In last week's Foolish Forecast, I laid out the criteria that would make a successful quarterly report for educational publisher Scholastic (NASDAQ:SCHL): "With sales expected to rise, we'd like to see Robinson's promised operating efficiencies kick in and contribute a slower-than-sales increase. We'd also like to see progress on inventories, and watch those hoped-for sales begin to pull some books off the shelves and put them in the hands of paying customers."

The A's
Early Tuesday morning, Scholastic delivered on all of the above. The firm not only grew its revenues -- it grew them twice as fast as Wall Street had predicted, with sales rising nearly 6% to $735.5 million for the fiscal second quarter. But that alone wouldn't have sufficed to kick profits up 11% to $1.75 per share, as Scholastic did. To accomplish that feat, the firm kept its operating costs under tight control, allowing them to rise less than 5%, and enabling operating margins to expand 70 basis points to 17.2%. Finally, while inventories did not decline, they did at least grow less quickly than sales, and were up less than 5% year over year by quarter-end. (See our Fool by Numbers for a complete breakdown.)

By segment, the firm got its biggest objective boost from improvements in its biggest business -- children's book publishing -- where revenue growth of 4% year over year translated into a 12% boost in operating profits. Relatively, though, the star of the quarter was Scholastic's second-largest business segment: international. There, a weak dollar helped drive sales 14% higher year over year, and operating profits up 55%.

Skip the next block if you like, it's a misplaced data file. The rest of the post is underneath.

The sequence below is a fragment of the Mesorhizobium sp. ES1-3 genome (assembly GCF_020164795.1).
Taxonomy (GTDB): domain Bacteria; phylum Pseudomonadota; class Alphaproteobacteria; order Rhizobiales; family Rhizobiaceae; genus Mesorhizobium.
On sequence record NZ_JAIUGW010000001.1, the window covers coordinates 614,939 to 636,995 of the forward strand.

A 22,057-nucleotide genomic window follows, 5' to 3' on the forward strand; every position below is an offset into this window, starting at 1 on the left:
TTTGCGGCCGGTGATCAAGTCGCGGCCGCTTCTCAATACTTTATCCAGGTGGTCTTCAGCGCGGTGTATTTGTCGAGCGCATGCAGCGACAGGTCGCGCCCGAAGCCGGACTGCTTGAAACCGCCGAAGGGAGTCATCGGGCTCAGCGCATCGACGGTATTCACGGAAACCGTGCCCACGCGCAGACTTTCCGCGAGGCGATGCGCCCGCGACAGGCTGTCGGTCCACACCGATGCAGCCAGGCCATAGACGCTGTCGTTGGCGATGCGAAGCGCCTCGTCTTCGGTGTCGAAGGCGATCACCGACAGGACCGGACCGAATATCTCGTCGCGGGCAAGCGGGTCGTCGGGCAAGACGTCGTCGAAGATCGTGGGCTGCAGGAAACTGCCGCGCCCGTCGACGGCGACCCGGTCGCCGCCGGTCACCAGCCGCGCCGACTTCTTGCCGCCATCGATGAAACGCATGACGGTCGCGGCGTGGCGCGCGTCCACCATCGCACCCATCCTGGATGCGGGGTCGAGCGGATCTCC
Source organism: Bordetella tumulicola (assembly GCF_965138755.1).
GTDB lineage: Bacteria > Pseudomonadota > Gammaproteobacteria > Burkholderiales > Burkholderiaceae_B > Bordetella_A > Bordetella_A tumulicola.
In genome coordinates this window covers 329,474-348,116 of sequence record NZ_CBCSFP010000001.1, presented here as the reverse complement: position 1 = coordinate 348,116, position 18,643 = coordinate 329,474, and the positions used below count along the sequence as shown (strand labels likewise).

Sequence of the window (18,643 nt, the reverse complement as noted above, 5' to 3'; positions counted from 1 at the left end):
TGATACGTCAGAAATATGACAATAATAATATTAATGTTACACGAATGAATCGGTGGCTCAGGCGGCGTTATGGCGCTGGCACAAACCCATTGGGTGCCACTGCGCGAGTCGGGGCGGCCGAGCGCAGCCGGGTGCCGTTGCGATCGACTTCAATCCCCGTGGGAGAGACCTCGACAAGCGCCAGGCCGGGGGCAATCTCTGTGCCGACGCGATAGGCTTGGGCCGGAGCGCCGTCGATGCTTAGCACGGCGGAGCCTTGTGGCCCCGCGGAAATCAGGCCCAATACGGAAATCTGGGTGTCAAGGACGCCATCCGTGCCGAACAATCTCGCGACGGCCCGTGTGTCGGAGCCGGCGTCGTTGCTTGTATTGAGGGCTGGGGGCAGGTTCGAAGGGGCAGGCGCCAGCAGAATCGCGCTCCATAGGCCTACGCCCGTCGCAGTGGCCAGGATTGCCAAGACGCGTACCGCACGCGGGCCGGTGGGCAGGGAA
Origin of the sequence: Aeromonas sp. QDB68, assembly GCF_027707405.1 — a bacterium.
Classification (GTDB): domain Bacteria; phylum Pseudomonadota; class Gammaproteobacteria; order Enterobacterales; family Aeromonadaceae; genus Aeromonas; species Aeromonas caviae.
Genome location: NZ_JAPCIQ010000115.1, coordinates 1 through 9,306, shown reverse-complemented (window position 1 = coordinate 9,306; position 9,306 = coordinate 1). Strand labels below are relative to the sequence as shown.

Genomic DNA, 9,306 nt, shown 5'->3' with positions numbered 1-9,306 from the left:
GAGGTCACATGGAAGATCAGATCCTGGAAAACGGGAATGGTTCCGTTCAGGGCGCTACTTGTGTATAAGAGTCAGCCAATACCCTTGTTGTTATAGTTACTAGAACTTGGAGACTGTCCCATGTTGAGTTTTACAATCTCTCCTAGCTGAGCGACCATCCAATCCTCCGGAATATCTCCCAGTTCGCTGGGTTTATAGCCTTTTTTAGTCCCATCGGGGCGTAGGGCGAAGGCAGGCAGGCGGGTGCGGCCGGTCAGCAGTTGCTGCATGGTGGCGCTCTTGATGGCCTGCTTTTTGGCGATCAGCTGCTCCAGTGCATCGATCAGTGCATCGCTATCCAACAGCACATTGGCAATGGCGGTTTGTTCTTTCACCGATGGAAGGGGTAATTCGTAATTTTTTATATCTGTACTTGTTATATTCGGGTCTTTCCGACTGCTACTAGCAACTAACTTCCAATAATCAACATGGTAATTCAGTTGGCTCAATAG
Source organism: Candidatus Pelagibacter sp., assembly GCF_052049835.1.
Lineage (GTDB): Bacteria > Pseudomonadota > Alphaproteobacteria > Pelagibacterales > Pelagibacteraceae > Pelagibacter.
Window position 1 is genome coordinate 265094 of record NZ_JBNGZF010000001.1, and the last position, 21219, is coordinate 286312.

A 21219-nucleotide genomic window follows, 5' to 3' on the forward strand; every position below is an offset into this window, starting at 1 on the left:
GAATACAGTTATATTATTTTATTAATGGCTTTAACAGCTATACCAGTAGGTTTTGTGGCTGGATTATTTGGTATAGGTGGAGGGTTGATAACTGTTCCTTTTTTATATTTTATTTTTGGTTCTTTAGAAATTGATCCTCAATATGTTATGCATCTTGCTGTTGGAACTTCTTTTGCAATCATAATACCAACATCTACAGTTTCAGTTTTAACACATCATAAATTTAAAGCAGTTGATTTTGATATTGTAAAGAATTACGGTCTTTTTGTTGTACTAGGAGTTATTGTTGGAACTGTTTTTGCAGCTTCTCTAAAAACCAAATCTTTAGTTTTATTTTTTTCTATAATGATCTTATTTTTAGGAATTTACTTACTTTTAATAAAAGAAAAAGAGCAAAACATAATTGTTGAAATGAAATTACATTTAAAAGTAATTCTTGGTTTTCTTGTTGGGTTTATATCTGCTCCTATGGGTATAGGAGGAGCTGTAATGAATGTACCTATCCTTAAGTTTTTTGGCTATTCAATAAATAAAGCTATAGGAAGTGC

And now, the F's
Segment-wise, where Scholastic underperformed during the quarter was in educational publishing. There, decreased school spending on paperbacks, library materials, and classroom magazines helped produce a 2% decline in sales. The "paperbacks" part of this segment appears to be higher-margin than the others, though, because Scholastic singled paperbacks out for special blame in the segment's outsized 21% decline in operating profits.

Finally, you may recall that six months ago, CEO Richard Robinson promised to reduce "overhead spending by $40 million annually by fiscal 2008" as part of his cost-cutting program. In our September Foolish Forecast on the company, I suggested this might take a while to accomplish. Well, it is. According to Scholastic's report, overhead spending actually increased 25% last quarter, up $3.9 million year over year. That canceled out the improved overhead picture of Q1, and has Scholastic's overhead now running $2 million higher in this year's first half than in last year's.

What did we expect to see out of Scholastic last quarter, and what did it produce? Find out in:

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Fool contributor Rich Smithdoes not own shares of any company named above.